Guidelines to Help Protect Payroll Data


SecurityComp

Private companies that comply with voluntary guidance released by the federal government regarding cybersecurity enhancement may increase protection of payroll data and also increase their preparedness for abiding by data privacy regulations the European Union is to implement next year, speakers said Sept. 28 and Sept. 29 at a conference.
The five core functions detailed in the Framework for Improving Critical Infrastructure Cybersecurity, issued by the National Institute of Standards and Technology (NIST), are to identify cybersecurity threats, proactively protect against them, detect and quickly respond to threats when they occur, and recover from damage dealt by threats while enhancing security to reduce the likelihood of affliction from similar threats, said Stephanie Salavejus, vice president and chief operating officer with PenSoft.
About 30 percent of private organizations in the U.S. were abiding by the NIST cybersecurity guidance in 2015, and about half of the private organizations in the U.S. are to abide by the guidance in 2020, Salavejus said at the American Payroll Association's Fall Forum in Indianapolis.
Payroll departments that apply NIST cybersecurity guidance may increase the degree to which they are to be in compliance with the EU's General Data Protection Regulation (GDPR), which takes effect May 25, 2018, said Melissa Harkcom, director for North America, with Fitzgerald & Law. The GDPR is to intensify data security requirements for all organizations that transmit personal data in some form in EU countries, that possess or process personal data of EU residents, or that have some form of business presence there, she said.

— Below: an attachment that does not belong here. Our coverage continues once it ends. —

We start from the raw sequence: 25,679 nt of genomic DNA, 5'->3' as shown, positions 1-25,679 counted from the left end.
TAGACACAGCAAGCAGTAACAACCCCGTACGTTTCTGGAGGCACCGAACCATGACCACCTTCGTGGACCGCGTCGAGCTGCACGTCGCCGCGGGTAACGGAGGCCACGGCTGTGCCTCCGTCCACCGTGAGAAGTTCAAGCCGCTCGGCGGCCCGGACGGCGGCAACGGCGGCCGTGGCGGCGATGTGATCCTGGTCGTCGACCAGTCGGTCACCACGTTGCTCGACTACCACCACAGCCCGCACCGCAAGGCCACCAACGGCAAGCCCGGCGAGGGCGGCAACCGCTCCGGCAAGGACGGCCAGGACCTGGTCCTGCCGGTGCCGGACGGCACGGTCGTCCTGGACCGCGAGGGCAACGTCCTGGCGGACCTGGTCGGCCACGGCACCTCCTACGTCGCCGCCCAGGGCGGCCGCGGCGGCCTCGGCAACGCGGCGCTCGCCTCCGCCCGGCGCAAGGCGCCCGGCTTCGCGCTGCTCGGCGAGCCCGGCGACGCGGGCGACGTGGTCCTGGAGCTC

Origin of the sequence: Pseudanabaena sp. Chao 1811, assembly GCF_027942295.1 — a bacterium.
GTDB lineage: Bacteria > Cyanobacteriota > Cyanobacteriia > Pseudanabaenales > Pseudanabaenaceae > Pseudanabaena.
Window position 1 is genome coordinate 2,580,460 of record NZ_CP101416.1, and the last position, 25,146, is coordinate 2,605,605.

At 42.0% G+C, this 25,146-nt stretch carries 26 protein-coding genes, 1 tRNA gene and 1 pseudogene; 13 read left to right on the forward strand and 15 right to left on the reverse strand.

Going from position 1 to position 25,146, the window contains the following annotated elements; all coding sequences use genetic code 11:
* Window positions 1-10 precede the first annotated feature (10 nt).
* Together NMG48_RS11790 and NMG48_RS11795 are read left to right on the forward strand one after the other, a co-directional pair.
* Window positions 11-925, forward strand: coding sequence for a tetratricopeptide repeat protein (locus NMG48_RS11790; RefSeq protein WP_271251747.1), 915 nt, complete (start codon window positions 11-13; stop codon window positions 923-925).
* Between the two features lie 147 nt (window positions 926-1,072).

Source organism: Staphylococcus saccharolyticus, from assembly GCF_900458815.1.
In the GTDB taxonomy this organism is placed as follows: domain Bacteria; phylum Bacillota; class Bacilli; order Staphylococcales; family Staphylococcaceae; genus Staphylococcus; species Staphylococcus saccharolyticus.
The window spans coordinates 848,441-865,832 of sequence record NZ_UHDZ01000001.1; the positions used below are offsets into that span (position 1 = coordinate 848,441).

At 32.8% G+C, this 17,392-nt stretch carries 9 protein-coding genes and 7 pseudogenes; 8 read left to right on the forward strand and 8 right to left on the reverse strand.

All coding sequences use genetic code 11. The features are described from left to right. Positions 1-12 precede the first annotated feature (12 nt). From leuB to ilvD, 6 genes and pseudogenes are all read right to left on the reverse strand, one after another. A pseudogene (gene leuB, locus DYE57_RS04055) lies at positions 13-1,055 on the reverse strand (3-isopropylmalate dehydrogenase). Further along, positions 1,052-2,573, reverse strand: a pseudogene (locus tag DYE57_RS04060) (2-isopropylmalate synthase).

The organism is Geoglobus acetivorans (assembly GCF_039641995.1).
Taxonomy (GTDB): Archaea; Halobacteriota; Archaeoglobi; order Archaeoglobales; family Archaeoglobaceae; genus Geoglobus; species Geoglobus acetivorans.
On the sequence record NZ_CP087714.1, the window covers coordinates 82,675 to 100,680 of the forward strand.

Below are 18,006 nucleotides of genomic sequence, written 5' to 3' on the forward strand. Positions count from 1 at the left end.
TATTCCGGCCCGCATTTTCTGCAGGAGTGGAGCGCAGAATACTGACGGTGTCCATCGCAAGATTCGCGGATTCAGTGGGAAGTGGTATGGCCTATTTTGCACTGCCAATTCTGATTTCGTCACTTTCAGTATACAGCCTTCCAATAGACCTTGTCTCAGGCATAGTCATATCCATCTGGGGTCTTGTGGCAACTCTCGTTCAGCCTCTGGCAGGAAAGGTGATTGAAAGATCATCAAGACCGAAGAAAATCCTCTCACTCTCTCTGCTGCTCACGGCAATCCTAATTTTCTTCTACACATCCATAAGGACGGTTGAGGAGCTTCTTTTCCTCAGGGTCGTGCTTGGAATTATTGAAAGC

“A lot of the GDPR is common sense, and a lot of it is what you would expect a data protection policy to look like,” Harkcom said.

While implementation of NIST guidelines may be helpful for accordance with the GDPR, “much of the privacy components from GDPR are not covered in the Framework,” NIST said July 21, 2017, in a workshop summary document.
A critical component of payroll compliance with the GDPR is for payroll departments to know exactly how their vendors are processing personal data, including data regarding payments to specifically identified employees, Harkcom said.

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